"This show is for anyone who suspects that someone they love might have an eating disorder. It's an exhibit about a new approach using artwork by and for patients -- with accompanying oral history by the recovering eating disorder patients.” Nancy Gershman
MSB Gallery, NYU Langone Medical Center at 550 First Avenue
Exhibit runs from March 18th through April 12th, 2013
(Free and open to the public)
Opening reception: March 21, 2013
For The Brides of Ed*: Art Exhibit Featuring Pioneering New Approach To Treating Eating Disorders
NYU Langone Medical Center's MSB Gallery opens March 18th with a collaborative exhibit by prescriptive artist Nancy Gershman and psychotherapist Lauren Lazar Stern
New York City, March 1, 2013 | The women who work with Pittsburgh-based art psychotherapist Lauren Lazar Stern, MA, ATR-BC, LPC and NYC-based prescriptive artist Nancy Gershman all suffer from a range of eating disorders which numb them from feeling hurt, conflicted or anything at all. There are the over-eaters; the binge or binge-purgers; the restricters; extreme dieters and over-exercisers. Only one thing takes precedence over boyfriends, husbands, jobs, friends, hobbies and studies and that is their primary relationship with “Ed" (their eating disorder).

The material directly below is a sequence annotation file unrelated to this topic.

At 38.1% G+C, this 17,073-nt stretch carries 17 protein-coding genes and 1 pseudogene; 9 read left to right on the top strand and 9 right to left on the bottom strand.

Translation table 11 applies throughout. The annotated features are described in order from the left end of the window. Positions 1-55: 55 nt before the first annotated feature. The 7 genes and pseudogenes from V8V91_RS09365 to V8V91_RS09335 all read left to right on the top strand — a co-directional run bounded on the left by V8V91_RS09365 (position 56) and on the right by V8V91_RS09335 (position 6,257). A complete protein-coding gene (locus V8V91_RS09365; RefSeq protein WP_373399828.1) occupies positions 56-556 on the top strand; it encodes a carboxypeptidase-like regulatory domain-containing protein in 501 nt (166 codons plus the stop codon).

In the exhibit "Brides of Ed*: An Integrated Approach," opening March 18th, Stern and Gershman introduce their pioneering approach for helping patients divorce the eating disorder part of themselves and reclaim what they loved before Ed. Stern’s techniques come first, with expressive arts exercises. On display next are the tools used during the visual, auditory and tactile processing of EMDR.
The third portion features the Healing Dreamscapes co-created with Stern's patients, along with patient testimony. For each prescriptive photomontage, Gershman combs for the patient's wishful reality, creating visualizations of a past or a future with happier outcomes. "The sensory imagery, symbols, metaphors and narrative elements," says Gershman, "trigger the brain to retrieve a memory, re-encode it and thus, transform it." These tangible objects of hope act as surrogate reinforcers in Stern’s absence and a reminder that there is life after Ed.